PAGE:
This Mongolian farmer was the world's first rapper?

So says Nokia in edgy viral spot

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BEIJING--Nokia has created Ncool, an online meeting point marketed with an edgy online and viral campaign about the world’s supposed first rapper--a farmer from Inner Mongolia--and hopes to appeal to China’s coolest consumers.

“We’re trying to do something different to extend the appeal of the N-series range to consumers who don’t buy into marketing messages that are perceived as being too corporate We wanted a more subtle approach that has more cut-through,” said Dan Wong, Nokia’s VP-multimedia sales & channel management in China.

“It’s not in your face and it’s more targeted. We need to push the edge a little more now in China.”

Designed to promote the N-series range of upscale multimedia-enabled mobile phone products, the web site is aimed squarely at China’s twentysomething urban, university-educated demographic, particularly in first-tier cities like Beijing and Shanghai. The site lets users post, discuss and argue about what’s cool, and what’s not--even if Nokia itself takes a hit along the way.

“If you believe your company is producing products people want, giving them control shouldn’t be frightening,” said Hong Kong-based Charles Brian-Boys, managing partner of Eight Partnership, the agency that created Ncool for Nokia.

“We target opinion leaders, early adopters, techno gurus, and engage them with cool content, make them in charge of the environment instead of controlling the dialog,” he added.

For any company, “that’s a big shift, moving from an ad model to an engagement model. The old world was about pushing a message, the new world is about producing something people want, providing value and creating things they can get involved in. Nokia is making the transition from traditional advertising, which is broadcast outward and is unidirectional, to a web 2.0 community Nokia facilitates.”

The centerpiece of the Ncool program is an interactive web destination where users congregate to exchange opinions, photos and links. Visitors can submit their profile to be shared with other users, as well as engage in real-time comment on submissions coming in, said Simon Xue, Eight’s digital marketing manager in Beijing.

The heart of the program is the “Battle for Cool”, challenging users to compete and vote to rank new gadgets, hangout spots and fashion trends--the site's three main sections--on their cool factor. The topic for the battle is chosen each month by well-known personalities like pop stars, artists and sports celebrities. The first one is Kelvin Kwong, an up-and-coming Hong Kong-based singer signed to Universal Music.

The internet site has been extended into a portal allowing users to upload content such as comments and ratings from their mobile phones, as well as preview the monthly winners. An N-series user section on the site rewards existing Nokia phone holders with exclusive content.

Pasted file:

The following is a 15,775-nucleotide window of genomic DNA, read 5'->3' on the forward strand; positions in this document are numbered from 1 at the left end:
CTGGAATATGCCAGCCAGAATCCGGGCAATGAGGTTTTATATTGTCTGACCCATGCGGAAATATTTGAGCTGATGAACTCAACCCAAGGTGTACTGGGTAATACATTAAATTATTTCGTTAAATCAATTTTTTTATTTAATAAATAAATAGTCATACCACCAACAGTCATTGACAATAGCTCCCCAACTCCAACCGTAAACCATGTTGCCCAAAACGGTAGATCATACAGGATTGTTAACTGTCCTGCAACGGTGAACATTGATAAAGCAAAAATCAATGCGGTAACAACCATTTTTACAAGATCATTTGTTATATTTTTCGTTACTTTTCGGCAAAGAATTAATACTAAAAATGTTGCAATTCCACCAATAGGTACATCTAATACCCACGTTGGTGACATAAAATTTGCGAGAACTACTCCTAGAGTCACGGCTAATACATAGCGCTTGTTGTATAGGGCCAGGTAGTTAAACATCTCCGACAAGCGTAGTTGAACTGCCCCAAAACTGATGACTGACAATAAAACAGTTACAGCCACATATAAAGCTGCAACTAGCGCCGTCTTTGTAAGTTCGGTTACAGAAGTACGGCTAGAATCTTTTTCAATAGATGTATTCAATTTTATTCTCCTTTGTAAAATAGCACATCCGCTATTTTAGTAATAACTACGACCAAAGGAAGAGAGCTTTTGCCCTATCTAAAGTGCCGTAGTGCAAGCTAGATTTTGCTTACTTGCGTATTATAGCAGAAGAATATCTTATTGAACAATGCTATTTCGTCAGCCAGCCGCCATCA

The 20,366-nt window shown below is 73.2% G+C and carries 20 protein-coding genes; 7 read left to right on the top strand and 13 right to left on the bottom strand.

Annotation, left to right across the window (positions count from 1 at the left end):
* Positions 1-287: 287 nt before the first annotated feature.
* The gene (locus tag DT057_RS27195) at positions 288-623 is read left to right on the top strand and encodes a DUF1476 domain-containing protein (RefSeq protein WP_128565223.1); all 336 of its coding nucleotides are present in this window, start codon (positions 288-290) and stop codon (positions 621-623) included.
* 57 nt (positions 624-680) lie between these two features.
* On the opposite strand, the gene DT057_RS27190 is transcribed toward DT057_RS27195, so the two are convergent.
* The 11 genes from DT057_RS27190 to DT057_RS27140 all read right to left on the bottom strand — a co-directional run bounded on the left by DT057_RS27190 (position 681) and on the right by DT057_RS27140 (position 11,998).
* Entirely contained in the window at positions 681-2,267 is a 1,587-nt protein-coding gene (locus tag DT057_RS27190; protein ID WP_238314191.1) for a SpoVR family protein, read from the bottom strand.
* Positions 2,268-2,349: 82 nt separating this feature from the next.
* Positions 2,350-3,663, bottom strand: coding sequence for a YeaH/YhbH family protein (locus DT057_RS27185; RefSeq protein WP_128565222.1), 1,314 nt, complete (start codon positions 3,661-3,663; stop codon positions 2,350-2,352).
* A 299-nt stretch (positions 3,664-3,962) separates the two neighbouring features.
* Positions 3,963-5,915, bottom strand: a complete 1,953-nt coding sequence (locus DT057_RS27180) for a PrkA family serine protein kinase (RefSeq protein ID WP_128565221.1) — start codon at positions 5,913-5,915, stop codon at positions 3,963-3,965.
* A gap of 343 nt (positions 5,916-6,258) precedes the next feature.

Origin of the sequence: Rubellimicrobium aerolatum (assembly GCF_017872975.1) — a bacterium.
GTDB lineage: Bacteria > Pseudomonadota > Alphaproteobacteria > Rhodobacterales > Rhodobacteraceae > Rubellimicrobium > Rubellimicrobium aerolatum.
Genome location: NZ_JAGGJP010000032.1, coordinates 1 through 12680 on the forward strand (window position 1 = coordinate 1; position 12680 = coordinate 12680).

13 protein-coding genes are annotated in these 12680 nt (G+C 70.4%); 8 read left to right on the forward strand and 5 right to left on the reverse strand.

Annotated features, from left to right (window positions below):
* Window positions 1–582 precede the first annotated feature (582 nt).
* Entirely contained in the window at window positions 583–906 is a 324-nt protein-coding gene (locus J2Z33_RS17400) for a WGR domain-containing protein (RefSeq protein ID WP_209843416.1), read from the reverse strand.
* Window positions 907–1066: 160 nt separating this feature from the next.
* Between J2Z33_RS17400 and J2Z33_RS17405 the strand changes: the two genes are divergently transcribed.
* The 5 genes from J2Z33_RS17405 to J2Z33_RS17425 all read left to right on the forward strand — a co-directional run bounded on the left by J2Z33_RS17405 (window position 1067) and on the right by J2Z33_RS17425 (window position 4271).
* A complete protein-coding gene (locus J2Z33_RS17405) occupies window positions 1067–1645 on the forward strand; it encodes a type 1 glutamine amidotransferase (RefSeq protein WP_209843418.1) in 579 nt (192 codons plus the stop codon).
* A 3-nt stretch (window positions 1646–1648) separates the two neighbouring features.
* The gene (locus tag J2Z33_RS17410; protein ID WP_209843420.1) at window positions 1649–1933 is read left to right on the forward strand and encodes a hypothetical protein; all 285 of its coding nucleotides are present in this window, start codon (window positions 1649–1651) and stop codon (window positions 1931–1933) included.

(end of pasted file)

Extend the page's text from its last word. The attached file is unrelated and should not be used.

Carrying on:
To get momentum going for the site, Nokia will seed a series of short videos on YouTube-like Chinese video sites like and, supported by online, print and mobile advertising. The films, which are also forwarded by fans using e-mail, were produced by One Production and shot by the Chinese director Wu Ershan, who was born in Inner Mongolia but is now based in Beijing.

The first film, “MC Farmer,” stars an itinerant Chinese man spotted by a talent agency while he was loitering near Beijing’s Worker Stadium. The rest of the cast were local villagers, “who joined in for the fun,” said Mr. Brian-Boys. “By not using any real actors and giving it a grainy look, it’s more engaging, compelling and real.”

The video is a mock-documentary about a man from Inner Mongolia, dubbed MC Farmer, who claims to have invented rap music and even hip-hip dance moves, mostly based on movements made by his farm animals. (View the video with English subtitles on YouTube.)

In the first ten days the site was online, word-of-mouth publicity generated 1.76 million hits in China. Nokia expects that number to rise in December as partnerships start with Yahoo, Virgin Airlines and other marketers. Nokia is also organizing VIP parties in Beijing, Shanghai and other key cities for a few hundred registered users of the site.

The Ncool campaign isn't on a large scale, said Mr. Wong, but “the message has a simple concept and works at a high level we want to associate with.”

It’s the second webecentric project Mr. Wong has created in China this year. In May, he orchestrated Nokia’s sponsorship of Peter Schindler's 20,000 km tour through China by car to launch the N95 multimedia phone. The trip was documented with a mobile blog that attracted thousands of followers during the three-month expedition. (See “Nokia powers up N95 launch with 95-day road trip,” AdAgeChina, May 30, 2007)

Initial response to the Ncool campaign, meanwhile, has been “very positive,” said Mr. Wong. The first phase will run through the first quarter of 2008, and videos featuring different off-beat characters like MC Farmer will continue to appear. If successful in China, the concept could be introduced in other markets. “Right now, it’s just for China, but we have shared what we’re doing here internally and there is some discussion that other regions could build on top of this campaign."
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